Bleeding stories of the abuse of women were a torture to Tsimba’s conscience, especially as they were accompanied by pictures and videos


By Nhamo Muchagumisa


When his employer told him that there was going to be workshops on gender issues in relation to the workplace, Tsimba realised that the time to treat gender related issues as a transient wind had expired. Mr Rude had always treated gender issues with disdain, saying the whole thing sprang from the “misguided” school of feminism.

“You know Elina, sweetheart, I am going to be attending workshops on gender issues from Monday next week to Friday,” Tsimba told his wife as he slumped into a sofa after a tiring workday.

“You will find the workshops enlightening Dear,” Elina responded, excited.

“I beg to differ, but I assure you I am going to enjoy the free food and beverages. Most of all it will be five days off duty.”

Elina stood up from where she was sitting and walked across the carpet and planted herself next to him. She presented him with the hand that wore his ring and he did the same and the contact of their rings seemed to be a ritual that transported husband and wife into a world in which they would forever be young.

For a few moments they sat quietly oblivious of the TV in front of them, lost in the realm of love without words, love free of the sweet and tender lies of the shameless tongue.

Elina finally spoke. “You do not know how every married woman treasures the title she acquires after the exchange of matrimonial vows. Just being called Mrs X or Mrs Y is a great pride to a woman.” Elina paused.

“Go on, I am listening,” Tsimba said, recovering from the magic of their wordless communication.

“After the five day workshop, you will see more value in me and in our relationship than you do now. You will learn to enjoy the role of being a daughter’s father than you do today,” Elina continued, thinking of their daughter’s fourth birthday two days away.





Bleeding stories of the abuse of women were a torture to Tsimba’s conscience, especially as they were accompanied by pictures and videos. At the end of the first session of the series of workshops, Tsimba vowed that he would ever be a good husband and father.

Throughout the week, he gave his wife detailed feedback of the lessons men still had to learn.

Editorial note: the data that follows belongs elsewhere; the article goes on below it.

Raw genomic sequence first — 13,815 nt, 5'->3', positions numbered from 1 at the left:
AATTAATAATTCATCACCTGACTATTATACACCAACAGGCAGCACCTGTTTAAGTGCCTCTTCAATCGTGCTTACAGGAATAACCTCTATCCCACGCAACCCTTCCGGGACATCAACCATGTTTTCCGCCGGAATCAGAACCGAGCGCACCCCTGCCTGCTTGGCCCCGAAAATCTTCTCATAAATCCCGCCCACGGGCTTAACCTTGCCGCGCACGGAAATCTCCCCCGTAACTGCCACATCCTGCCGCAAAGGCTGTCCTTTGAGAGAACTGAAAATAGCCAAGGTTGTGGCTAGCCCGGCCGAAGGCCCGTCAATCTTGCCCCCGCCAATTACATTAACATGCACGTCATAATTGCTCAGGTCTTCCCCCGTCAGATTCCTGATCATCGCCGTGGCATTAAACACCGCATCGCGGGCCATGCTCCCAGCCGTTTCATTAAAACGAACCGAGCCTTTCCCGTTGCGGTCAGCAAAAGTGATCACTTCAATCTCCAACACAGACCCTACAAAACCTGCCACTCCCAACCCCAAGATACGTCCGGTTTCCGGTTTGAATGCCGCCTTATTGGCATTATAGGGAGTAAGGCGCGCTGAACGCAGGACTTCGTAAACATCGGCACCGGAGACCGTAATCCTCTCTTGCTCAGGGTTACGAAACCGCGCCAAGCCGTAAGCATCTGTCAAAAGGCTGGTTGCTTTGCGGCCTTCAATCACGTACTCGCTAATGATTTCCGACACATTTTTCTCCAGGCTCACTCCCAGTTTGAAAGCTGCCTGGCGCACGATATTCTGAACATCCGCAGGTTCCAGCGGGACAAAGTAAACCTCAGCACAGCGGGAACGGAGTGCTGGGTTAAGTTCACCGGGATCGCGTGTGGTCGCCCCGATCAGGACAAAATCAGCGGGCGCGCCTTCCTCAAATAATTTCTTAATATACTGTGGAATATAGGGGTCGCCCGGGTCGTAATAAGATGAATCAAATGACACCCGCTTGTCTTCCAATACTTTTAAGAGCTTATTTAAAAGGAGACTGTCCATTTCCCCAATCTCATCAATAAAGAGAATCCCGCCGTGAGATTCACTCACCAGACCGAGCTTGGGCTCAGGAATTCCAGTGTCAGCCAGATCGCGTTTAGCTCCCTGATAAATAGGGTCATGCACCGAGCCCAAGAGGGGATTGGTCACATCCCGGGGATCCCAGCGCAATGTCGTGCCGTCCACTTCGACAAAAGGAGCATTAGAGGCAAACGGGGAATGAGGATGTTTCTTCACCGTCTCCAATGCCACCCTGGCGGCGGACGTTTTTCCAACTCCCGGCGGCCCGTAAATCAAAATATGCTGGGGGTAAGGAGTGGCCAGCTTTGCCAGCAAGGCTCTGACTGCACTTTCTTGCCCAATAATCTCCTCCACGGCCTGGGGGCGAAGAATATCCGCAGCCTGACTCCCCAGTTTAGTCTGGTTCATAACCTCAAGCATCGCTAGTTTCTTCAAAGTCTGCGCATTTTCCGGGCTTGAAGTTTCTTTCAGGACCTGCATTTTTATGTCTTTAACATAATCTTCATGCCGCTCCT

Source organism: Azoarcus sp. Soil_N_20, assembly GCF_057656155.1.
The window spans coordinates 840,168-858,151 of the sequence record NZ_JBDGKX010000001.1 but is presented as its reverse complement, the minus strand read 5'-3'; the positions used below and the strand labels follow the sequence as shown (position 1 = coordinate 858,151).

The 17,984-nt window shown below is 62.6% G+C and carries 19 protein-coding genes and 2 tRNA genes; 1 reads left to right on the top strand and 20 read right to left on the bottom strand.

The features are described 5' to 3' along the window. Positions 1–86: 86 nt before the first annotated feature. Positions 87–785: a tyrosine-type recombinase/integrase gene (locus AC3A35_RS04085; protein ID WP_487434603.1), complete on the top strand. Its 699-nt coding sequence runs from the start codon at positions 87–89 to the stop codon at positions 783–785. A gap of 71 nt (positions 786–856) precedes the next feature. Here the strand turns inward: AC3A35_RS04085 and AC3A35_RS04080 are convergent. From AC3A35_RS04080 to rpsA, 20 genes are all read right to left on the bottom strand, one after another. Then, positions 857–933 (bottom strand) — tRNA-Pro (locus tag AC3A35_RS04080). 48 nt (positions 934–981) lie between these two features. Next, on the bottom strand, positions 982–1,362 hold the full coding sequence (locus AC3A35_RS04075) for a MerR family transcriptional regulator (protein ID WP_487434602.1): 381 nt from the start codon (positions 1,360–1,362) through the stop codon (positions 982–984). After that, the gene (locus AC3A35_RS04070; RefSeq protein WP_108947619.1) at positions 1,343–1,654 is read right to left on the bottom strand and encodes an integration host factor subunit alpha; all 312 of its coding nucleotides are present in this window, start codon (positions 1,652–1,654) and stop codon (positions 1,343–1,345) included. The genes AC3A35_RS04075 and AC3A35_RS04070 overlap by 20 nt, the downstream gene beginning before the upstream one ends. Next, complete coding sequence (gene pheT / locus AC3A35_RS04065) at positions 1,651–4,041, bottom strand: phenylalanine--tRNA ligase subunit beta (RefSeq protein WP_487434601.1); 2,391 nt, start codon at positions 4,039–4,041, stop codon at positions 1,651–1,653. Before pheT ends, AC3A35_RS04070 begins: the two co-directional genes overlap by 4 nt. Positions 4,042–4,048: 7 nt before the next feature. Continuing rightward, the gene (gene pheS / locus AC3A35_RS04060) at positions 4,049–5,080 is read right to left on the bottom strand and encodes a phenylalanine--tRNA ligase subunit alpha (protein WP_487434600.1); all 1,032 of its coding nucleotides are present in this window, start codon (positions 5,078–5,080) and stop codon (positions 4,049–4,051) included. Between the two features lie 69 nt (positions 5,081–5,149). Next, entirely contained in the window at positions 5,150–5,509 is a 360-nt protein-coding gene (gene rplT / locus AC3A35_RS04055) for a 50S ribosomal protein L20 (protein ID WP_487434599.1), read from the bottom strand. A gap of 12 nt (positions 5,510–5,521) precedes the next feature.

It was only on the fifth day that the chief facilitator treated his audience to a tiny story that he thought had gained great magnitude in the narrative of gender abuse.

The facilitator distributed coloured photocopies of a story that he felt had touched him more than the rest of the stories he had shared with his audience.

The story was of a sixteen year old girl whose widowed mother had saved her from gender based abuse.

She had been suspended from school after winning a dubious beauty contest, even though the contest had been held during the school holidays. The school authorities viewed the celebrity that she had become as a dangerous influence to other girl children.

Her mother had contested her suspension in court, with the help of a human rights lawyer and the school had lost the case.

“So you see how society can be unfair to the girl child,” the facilitator had said after his audience had read the story.





But Tsimba’s face was burning. How could Elina be involved in such a vice? The sight of her pictures, wearing clothes that scantily covered her body infuriated him. The beauty pageant was dubbed “The Face of Tomorrow”, but it was more about parading the nudity of girls than the charm of their faces. Elina had won the title and had collected a fortune in cash and kind.

When he arrived back home, Tsimba got into the house through the kitchen door. He passed Elina silently as she stood in the kitchen, preparing the evening meal. This was unlike him, Elina thought. Whenever the first thing that greeted him back home was her presence in the kitchen, he would hold her until she complained, “Hey, set me free. My pot is burning.”

Elina switched off the electric stove, left the kitchen and walked into the sitting room. Tsimba was not there. She proceeded to the bedroom, the tapping of her heels on the tiles echoing ominously in the ceiling of the mansion.